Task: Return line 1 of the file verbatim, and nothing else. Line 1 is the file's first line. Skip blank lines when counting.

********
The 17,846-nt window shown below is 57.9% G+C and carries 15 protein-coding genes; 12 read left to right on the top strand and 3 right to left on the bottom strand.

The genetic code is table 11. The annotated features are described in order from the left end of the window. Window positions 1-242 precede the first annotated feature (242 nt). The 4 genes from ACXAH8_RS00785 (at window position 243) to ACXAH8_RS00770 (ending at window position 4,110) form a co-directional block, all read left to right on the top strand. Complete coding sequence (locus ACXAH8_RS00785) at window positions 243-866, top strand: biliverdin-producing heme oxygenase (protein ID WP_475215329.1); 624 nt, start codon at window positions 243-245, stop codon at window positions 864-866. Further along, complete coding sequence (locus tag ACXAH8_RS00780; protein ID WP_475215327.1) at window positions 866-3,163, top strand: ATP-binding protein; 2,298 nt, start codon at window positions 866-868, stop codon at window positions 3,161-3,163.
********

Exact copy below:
The 17,846-nt window shown below is 57.9% G+C and carries 15 protein-coding genes; 12 read left to right on the top strand and 3 right to left on the bottom strand.